At first glance, the Clarity bike by designaffairs studio looks like a typical fixie or singlespeed road bike. Closer inspection though reveals a transparent frame that appears to be made of glass. Actually, the material is an advanced polymer that, according to the designers, “combines high impact resistance, lightweight properties and a gentle flexibility that usually would only be expected on an old Italian steel frame.” The polymer is injected molded, and can be tinted for different color combinations. It has a lower density than polycarbonate or acrylic, and is exceptionally impact resistant, as well as chemical resistant and thermally stable. That is why designaffairs believes that it is the “perfect material match for creating a low cost bicycle characterized by convenience and an unmatched unique style.”
Pro Bike Roma was the place where I first saw the Clarity bike, and that website is also the source for this 36er concept by Paolo De Giusti. Based on the wheel diameter, the bike is called XXXVI DG, and according to the Pro Bike post, the “frame takes its shape from a simple desire for asymmetric aesthetics, while at the same time providing a stable cave-like covering for the wheels and preserving the bicycle’s ergonomic features.”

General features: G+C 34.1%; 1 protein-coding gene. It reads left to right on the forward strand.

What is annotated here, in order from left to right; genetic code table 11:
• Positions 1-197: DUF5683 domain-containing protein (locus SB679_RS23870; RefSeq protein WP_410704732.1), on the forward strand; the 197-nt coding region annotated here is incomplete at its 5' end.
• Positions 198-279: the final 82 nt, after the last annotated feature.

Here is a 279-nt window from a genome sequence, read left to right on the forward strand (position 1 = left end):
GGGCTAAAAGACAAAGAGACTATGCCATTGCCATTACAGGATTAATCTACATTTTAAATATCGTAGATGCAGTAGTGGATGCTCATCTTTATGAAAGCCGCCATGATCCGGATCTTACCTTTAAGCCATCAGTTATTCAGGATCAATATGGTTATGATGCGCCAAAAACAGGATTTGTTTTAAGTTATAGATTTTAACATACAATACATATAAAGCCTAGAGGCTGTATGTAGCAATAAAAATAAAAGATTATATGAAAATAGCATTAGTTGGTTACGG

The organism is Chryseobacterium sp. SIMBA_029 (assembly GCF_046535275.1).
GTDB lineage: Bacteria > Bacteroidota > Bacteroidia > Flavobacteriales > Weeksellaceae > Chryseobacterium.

Speaking of large diameter wheels, you may recognize Joey Ruiter’s name for the City Simplicity bike that he designed a few years ago. Like that earlier design, his latest concept bike is generating a lot of attention on the web. On the transport section of his website, you can see his latest bike, which was designed around a Growler from the local pub. Overall, the bike has an updated retro aesthetic that I like, and I think the form works well with the “One Horse” electric moto version based on the same frame. While you are on the website, take a look at some of the furniture and products designs as well…overall a very interesting body of design work.
nCycle is an concept by Marin Myftiu and Skyrill.com that aims to “revolutionize the future of e-bikes.” The feature that stands out most is the “nlock system”, which uses the handlebars as an integrated locking device. Read much more about the bike, and see quite a few renderings and development sketches, on the Behance project page.
Finally, I will mention a home-built bike project by David Lightbourne. David designed and built the wooden frame that you see above in 2011, and since then has used it “regularly for training, time trials and triathlons with some pleasing results.” It’s a great looking bike, and I am sure that it garners quite a bit of (well deserved) attention at the races.